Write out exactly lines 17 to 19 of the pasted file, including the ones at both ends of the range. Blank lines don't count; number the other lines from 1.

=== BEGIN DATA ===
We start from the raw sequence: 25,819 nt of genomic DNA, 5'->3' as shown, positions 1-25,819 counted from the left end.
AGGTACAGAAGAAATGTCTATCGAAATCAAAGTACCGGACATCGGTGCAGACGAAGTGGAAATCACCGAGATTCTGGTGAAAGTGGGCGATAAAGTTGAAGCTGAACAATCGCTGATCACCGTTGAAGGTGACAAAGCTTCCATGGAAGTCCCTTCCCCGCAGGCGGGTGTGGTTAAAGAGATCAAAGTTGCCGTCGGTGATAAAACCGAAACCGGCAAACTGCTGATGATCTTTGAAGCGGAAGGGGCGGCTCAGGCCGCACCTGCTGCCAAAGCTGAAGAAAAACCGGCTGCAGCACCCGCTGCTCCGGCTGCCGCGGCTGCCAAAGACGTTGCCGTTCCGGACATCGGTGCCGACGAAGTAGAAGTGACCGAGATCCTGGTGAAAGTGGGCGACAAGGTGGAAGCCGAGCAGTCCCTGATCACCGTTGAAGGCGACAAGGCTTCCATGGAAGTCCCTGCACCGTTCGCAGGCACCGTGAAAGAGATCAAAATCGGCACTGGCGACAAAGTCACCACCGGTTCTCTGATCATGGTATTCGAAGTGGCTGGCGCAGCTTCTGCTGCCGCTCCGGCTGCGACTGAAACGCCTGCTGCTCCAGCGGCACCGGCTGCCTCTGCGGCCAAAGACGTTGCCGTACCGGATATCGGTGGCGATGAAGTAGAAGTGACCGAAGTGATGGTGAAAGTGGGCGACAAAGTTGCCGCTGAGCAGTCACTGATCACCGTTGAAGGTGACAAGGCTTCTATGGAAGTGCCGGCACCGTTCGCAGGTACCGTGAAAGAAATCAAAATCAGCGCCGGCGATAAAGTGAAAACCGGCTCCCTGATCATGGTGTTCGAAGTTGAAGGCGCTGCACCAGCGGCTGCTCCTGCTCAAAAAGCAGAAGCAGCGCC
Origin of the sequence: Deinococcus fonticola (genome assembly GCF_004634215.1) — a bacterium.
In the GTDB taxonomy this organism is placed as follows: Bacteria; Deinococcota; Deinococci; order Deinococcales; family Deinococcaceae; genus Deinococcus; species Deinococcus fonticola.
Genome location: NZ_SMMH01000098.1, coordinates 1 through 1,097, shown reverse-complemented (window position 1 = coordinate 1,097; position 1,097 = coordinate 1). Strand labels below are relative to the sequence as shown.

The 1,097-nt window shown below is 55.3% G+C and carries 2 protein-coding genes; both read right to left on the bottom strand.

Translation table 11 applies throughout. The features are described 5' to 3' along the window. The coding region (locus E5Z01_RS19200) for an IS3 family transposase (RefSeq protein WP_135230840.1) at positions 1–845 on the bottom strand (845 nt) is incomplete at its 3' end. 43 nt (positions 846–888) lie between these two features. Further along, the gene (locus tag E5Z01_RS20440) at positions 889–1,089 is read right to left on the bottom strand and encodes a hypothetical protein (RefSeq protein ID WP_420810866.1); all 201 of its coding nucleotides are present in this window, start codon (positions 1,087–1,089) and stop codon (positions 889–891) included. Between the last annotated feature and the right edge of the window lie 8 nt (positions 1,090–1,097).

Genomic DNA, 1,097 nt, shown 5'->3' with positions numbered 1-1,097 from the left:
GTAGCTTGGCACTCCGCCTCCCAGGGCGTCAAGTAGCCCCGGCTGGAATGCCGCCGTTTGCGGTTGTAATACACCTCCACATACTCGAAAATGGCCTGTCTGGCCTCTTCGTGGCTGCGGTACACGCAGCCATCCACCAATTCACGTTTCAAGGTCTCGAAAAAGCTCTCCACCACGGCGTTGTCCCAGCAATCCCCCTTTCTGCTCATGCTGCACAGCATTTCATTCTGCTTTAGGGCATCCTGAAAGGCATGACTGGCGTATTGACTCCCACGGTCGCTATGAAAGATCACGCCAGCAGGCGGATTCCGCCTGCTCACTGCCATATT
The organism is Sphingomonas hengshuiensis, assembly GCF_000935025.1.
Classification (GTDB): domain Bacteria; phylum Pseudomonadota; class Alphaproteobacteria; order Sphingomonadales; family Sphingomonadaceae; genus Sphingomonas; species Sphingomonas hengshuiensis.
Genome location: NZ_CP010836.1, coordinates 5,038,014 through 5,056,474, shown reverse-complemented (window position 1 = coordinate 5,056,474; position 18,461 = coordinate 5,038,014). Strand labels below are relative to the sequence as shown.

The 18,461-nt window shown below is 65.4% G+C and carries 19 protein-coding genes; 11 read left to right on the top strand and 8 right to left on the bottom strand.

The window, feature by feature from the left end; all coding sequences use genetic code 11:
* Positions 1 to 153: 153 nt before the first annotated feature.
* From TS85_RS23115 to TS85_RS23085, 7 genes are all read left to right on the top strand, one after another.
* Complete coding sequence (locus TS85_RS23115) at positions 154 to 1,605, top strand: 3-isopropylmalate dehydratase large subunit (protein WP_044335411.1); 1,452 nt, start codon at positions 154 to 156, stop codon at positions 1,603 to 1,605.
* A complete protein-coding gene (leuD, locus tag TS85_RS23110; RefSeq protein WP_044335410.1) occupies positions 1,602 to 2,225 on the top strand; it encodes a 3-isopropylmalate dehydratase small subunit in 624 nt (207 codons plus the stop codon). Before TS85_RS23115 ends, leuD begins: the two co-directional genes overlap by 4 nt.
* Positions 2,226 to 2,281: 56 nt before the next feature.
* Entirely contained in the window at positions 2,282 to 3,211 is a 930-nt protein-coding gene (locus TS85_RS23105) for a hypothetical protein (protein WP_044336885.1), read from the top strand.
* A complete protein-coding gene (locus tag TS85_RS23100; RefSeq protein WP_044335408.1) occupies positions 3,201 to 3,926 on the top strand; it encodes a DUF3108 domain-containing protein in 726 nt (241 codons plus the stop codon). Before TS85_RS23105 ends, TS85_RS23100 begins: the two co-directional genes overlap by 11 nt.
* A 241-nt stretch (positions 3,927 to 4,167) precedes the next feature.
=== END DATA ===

* Complete coding sequence (locus TS85_RS23115) at positions 154 to 1,605, top strand: 3-isopropylmalate dehydratase large subunit (protein WP_044335411.1); 1,452 nt, start codon at positions 154 to 156, stop codon at positions 1,603 to 1,605.
* A complete protein-coding gene (leuD, locus tag TS85_RS23110; RefSeq protein WP_044335410.1) occupies positions 1,602 to 2,225 on the top strand; it encodes a 3-isopropylmalate dehydratase small subunit in 624 nt (207 codons plus the stop codon). Before TS85_RS23115 ends, leuD begins: the two co-directional genes overlap by 4 nt.
* Positions 2,226 to 2,281: 56 nt before the next feature.